What was funny about my second onboarding was that it was so hybrid. I came with two years of experience from a different department, but I was working on exactly the same product than before. So things like the structure of the database, the database itself, which is heavily emphasized during onboarding, was something I already knew. So these issues were directed a bit differently in my case.

Apart from that, everything – just like with the first onboarding – was very systematic. Here, too, I got the whole list of issues and we went through each element in turn. I always received feedback and I could always count on my team and they were happy to help me.

You have been in the new team for six months now. How do you like what you are doing? Is everything you heard during the recruitment true?

It’s really great. Mainly thanks to the team leader, with whom we all get along really well. There is something new every day, some new challenge. We introduce newer and newer solutions, we must keep up with it. But this is what I like, the dynamics of work. We work on new technologies and new tools that are worth getting to know. I am still learning and I think that I will always learn, but I can also say that I am already an independent worker, I do tasks myself, I do not need someone to guide me by the hand.

How would you split your current working time? How much time do you program and how much time do you spend doing other tasks?

This is a very difficult question. Whether it’s programming or scripting in SQL, we spend quite a lot of time testing these solutions. We want what we send out to be of the best quality. In percentage, I really can’t say. Most of it, however, is a programmer’s job, no matter in what technology.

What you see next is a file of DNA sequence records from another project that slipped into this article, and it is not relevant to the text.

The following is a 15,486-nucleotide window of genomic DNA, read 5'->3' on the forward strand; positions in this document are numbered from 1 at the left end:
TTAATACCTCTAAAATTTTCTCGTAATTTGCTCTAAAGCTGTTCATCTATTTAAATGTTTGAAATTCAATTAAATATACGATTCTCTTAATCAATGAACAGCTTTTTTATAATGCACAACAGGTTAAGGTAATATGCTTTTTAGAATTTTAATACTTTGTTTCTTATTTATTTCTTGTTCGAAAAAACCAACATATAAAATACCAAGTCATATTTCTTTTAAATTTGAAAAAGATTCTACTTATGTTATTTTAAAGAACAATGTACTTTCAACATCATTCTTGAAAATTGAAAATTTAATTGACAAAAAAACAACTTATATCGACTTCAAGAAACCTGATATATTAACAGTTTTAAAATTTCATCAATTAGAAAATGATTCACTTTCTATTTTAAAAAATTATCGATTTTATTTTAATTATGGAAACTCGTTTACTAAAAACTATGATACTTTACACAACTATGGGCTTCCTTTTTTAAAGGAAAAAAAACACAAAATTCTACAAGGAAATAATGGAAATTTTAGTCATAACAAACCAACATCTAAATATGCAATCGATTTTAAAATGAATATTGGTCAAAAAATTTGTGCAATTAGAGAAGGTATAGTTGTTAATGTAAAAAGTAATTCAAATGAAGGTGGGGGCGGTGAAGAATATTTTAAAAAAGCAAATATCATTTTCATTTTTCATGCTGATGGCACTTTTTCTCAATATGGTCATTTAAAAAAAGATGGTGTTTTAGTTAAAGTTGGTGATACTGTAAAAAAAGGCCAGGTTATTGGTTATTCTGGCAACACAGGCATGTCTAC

You mentioned that you are learning all the time and you still have a lot of knowledge to master. Do you do it during work or do you learn after hours?

Both. At work, we have quarterly goals that are there for us to develop and for that there is a designated time during work. But it is also worth spending some time after work, reading some books or making a smaller project for yourself. It is very expanding.

What do you use to gain new knowledge? What sources could you recommend to beginners?

For the beginners, the Internet is a great source of knowledge, you just need to know where to look. In Metapack, for example, we have access to the Linkedin Learning platform, where there are various courses, including video courses. I liked it very much when I was still in the implementation department. I listened to recordings for beginners, advanced users, or for specific frameworks. I would recommend this to begin with. I like practice, so I recommend that you just come up with a simple project. Start writing. Then you can research solutions, libraries that can help – this is how you absorb new things.